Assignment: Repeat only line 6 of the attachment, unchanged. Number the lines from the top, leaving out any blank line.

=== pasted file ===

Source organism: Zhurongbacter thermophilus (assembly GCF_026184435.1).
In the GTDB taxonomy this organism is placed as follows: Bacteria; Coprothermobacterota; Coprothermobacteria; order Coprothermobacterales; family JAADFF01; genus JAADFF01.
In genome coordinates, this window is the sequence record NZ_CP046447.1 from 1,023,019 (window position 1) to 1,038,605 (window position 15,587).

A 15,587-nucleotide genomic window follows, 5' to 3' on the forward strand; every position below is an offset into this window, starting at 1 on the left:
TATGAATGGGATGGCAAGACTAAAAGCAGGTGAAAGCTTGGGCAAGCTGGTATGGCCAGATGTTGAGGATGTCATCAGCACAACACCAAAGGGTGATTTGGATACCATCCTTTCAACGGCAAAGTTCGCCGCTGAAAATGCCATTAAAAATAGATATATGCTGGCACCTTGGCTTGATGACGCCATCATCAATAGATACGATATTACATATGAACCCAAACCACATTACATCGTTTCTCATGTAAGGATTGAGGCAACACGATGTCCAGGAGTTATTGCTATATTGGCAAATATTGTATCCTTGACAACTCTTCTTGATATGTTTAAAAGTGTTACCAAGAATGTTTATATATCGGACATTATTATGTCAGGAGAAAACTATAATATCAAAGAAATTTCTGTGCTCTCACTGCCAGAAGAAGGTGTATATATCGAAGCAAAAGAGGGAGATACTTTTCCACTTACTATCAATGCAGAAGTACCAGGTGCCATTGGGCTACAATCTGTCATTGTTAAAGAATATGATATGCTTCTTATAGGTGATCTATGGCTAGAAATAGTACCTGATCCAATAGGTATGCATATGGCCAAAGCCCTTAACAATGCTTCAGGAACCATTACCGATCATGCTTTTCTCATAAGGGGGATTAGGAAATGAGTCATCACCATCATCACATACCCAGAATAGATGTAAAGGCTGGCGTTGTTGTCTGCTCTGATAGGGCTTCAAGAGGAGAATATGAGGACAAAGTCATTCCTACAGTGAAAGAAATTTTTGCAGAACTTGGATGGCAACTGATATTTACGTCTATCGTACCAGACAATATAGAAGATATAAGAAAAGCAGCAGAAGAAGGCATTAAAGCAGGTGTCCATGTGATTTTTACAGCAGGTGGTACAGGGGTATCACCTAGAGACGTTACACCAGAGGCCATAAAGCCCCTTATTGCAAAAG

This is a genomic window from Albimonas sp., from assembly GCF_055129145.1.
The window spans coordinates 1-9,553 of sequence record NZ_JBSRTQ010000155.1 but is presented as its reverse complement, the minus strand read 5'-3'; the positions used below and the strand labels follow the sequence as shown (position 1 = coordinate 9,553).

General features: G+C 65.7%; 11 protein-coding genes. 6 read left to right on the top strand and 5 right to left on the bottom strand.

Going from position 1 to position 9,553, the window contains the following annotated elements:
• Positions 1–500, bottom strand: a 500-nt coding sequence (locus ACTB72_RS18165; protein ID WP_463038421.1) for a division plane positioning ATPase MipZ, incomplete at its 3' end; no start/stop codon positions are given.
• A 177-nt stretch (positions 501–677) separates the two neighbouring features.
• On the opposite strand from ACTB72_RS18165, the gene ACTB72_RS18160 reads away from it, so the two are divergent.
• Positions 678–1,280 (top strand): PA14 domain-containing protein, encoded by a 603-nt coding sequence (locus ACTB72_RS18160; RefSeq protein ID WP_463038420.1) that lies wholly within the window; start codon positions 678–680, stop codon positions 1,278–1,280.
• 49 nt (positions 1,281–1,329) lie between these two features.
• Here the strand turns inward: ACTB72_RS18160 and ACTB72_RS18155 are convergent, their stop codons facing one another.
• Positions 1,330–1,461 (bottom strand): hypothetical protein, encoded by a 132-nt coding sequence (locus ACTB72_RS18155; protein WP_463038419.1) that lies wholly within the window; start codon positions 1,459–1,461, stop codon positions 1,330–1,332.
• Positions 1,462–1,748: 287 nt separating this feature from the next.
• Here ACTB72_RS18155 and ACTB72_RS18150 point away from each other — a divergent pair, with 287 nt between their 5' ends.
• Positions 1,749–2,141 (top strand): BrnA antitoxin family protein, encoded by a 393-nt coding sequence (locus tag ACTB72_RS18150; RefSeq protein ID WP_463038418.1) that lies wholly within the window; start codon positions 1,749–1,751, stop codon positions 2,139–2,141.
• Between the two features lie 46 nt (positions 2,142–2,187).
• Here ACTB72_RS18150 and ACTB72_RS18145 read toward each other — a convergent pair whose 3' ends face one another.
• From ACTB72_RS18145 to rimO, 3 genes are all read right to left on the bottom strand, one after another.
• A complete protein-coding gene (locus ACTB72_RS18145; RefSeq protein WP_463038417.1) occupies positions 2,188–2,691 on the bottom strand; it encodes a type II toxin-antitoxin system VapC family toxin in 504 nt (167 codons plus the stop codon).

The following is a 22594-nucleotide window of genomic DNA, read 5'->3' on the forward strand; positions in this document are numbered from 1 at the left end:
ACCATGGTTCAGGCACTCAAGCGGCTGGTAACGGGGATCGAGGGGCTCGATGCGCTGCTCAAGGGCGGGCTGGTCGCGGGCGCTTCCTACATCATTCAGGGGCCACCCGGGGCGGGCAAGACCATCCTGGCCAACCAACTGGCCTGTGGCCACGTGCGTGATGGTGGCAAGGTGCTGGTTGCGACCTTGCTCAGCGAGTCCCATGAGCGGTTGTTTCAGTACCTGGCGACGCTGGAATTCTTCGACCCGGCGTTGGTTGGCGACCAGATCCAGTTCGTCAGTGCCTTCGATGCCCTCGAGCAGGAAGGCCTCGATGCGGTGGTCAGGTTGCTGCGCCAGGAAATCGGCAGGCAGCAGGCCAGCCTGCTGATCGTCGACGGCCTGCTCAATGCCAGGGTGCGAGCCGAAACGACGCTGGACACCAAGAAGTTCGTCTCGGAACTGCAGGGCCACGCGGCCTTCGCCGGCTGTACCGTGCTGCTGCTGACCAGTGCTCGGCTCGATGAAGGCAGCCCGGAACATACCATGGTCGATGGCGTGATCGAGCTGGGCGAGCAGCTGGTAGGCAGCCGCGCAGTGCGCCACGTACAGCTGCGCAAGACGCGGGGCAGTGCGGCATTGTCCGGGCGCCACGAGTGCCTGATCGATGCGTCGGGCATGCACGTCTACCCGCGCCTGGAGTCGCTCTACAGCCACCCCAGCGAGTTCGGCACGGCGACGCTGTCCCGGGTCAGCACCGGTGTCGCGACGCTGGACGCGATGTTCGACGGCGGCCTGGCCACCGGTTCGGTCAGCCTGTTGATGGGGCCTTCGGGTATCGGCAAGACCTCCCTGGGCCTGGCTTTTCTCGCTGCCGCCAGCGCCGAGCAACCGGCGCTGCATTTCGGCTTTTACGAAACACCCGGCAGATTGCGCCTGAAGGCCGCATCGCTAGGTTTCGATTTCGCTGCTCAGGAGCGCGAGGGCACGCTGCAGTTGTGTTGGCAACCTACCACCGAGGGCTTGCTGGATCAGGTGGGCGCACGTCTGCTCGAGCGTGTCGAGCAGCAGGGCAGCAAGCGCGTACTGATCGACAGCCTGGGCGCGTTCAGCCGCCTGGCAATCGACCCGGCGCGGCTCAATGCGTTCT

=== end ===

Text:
This is a genomic window from Albimonas sp., from assembly GCF_055129145.1.